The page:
Review Summary: Oceana's strongest outing to date.
Oceana has gone through quite a transformation the past few years. Their debut album, titled The Tide
, was a post hardcore album through and through with little to no variation on the formula. Then-vocalist Keith Jones screamed through about thirty-eight minutes, adding little variation to the surprisingly somewhat interesting instrumentation. There were a few moments of brilliance, but for the most part it didn’t seem that this band was particularly going anywhere new; we have all witnessed the ascendance of Rise Records bands before, and there would inevitably be another band to take this one’s place once Oceana had run out of steam to power the hype-train. After Jones left the band, and they picked up vocalist Brennan Taulbee, things became very interesting very quickly. There was a stylistic shift over to a more melodic and thought-provoking sound. Birth.Eater
, the band’s second release, was an album that explored concepts such as abortion and faith, and put more focus on the lyrical aspect of things. While not a perfect album, it was the bridge to the indie rock that the band has now adopted in place of the much more frenetic and aggressive style that they initially played. On Clean Head
, they have completely dropped the breakdowns and screaming of albums’ past, pushing a more melodic and mature album. Taulbee’s vocals are the driving force behind the music here, as his voice is dripping with emotion. Whether it be despair or joy, his voice falters, stutters, and quavers as if his life depends on getting his words out. For it being such a rock-oriented record, it is surprisingly intimate and conveys a strong sense of atmosphere.
There is very deliberate instrumentation on this release, slow and steady has replaced the speedy drumming and aggressive guitar licks of past albums. The somewhat slowed down tempo on Clean Head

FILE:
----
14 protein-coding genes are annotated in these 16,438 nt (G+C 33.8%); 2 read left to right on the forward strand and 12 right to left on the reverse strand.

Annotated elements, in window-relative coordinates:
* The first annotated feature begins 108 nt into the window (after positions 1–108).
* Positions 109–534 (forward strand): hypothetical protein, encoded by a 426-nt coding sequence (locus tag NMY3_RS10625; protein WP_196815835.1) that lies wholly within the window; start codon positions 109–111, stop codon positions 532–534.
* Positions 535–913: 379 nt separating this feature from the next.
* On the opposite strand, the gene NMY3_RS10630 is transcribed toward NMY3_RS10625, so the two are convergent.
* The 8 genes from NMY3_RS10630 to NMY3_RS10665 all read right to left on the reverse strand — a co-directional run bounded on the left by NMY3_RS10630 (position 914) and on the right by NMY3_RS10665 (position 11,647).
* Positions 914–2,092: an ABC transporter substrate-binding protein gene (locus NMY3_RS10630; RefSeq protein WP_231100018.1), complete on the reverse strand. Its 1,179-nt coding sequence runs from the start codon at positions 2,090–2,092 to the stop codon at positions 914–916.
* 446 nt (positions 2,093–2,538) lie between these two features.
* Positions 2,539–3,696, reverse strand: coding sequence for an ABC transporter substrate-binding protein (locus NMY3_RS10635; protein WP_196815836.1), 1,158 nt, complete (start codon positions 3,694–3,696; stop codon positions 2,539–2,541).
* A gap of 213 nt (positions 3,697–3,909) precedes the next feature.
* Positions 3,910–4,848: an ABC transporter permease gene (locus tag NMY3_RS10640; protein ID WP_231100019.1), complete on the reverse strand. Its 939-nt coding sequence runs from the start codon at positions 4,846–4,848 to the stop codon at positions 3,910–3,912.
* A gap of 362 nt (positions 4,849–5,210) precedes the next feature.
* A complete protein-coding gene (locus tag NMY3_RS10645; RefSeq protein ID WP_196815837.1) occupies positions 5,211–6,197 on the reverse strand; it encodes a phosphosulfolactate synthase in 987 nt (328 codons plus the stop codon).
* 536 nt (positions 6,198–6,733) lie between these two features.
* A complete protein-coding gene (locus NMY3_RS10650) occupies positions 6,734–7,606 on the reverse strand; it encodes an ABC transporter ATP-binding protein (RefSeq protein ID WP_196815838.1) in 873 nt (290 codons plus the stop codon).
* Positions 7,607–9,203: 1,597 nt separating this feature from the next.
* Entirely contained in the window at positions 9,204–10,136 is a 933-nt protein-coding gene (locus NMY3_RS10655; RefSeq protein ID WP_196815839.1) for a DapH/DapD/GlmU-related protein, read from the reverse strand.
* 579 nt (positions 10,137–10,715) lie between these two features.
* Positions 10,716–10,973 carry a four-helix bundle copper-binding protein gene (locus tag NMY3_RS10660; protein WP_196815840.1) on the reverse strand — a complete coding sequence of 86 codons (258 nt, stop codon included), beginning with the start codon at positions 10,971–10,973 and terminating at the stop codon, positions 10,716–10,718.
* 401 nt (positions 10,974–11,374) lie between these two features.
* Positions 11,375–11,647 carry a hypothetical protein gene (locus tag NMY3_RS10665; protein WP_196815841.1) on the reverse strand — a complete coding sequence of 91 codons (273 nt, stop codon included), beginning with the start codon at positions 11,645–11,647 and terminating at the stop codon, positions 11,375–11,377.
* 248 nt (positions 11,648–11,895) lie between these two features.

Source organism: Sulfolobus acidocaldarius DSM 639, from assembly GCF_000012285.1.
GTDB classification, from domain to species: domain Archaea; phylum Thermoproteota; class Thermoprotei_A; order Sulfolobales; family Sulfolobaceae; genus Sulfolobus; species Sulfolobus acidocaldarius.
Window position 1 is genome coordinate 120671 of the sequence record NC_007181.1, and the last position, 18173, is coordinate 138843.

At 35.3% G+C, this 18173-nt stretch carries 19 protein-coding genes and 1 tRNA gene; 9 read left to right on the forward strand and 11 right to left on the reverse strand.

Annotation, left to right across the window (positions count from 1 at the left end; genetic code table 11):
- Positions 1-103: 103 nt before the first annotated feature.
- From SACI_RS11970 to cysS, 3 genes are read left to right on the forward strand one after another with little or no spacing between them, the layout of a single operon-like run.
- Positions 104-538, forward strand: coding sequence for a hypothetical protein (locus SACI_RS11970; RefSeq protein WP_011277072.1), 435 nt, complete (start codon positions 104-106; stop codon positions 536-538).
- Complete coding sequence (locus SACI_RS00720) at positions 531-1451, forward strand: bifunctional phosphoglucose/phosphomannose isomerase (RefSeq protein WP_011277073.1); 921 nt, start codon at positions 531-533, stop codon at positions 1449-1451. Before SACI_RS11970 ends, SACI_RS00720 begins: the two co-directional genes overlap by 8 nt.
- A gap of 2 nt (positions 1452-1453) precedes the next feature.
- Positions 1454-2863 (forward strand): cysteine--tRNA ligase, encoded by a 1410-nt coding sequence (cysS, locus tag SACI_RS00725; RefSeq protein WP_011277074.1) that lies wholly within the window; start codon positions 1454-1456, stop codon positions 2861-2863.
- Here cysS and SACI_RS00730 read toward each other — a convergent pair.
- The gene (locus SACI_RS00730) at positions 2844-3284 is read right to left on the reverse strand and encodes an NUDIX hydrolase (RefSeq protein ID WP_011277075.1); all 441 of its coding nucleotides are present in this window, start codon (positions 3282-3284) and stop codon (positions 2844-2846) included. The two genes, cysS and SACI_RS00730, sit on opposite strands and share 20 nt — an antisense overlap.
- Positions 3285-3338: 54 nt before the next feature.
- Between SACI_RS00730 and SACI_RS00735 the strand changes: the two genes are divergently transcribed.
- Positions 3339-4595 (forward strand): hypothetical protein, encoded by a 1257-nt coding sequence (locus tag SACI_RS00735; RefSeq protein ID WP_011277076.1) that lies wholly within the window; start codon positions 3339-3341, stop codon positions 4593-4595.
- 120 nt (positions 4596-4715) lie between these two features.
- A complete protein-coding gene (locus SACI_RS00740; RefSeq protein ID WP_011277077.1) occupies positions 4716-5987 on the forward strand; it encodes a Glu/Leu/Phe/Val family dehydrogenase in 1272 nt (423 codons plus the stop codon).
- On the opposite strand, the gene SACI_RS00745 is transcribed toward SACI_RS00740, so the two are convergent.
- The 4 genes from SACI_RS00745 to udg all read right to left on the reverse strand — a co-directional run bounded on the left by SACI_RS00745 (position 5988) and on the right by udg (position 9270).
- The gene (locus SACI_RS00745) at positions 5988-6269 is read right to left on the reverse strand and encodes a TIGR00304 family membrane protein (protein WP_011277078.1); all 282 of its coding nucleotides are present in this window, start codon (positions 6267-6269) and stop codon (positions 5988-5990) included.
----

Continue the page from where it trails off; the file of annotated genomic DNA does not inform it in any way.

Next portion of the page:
accentuates the weathered-sounding vocals and makes the album sound more massive in scope. The strongest song on the release, titled “Barracuda Capital of the World”, starts off with a very ethereal guitar line, putting more focus on the intimate vocals. The drums slowly creep in, softly at first and then after the first minute of the song unwinds, the simple but solid riff kicks in and creates a very catchy groove. Most of the songs here adopt a straight-forward sound, but it works well enough as the mid-paced songwriting creates an organic identity that is utterly unlike the previous two releases. Whereas The Tide
created an overproduced atmosphere that took away from their sound, this album thrives on an almost live-in-concert sound dynamic. One listen to the beginning to final song “Joy” will prove this, as the vocals that come in at the beginning of the song are hushed and confessional.
While this release is only four songs long, this certainly feels like the band’s strongest outing. The honesty in the music displayed here has the charisma of a band such as mewithoutyou, and it is unfortunate that this ended up being the band’s swan song under the name of Oceana. They were in a position to create quite an amazing album, and the fact that they were able to wrestle themselves away from a genre that produced nothing but copies of copies points to the passion that they have for creating worthwhile music, and it bleeds through in every aspect of their songwriting.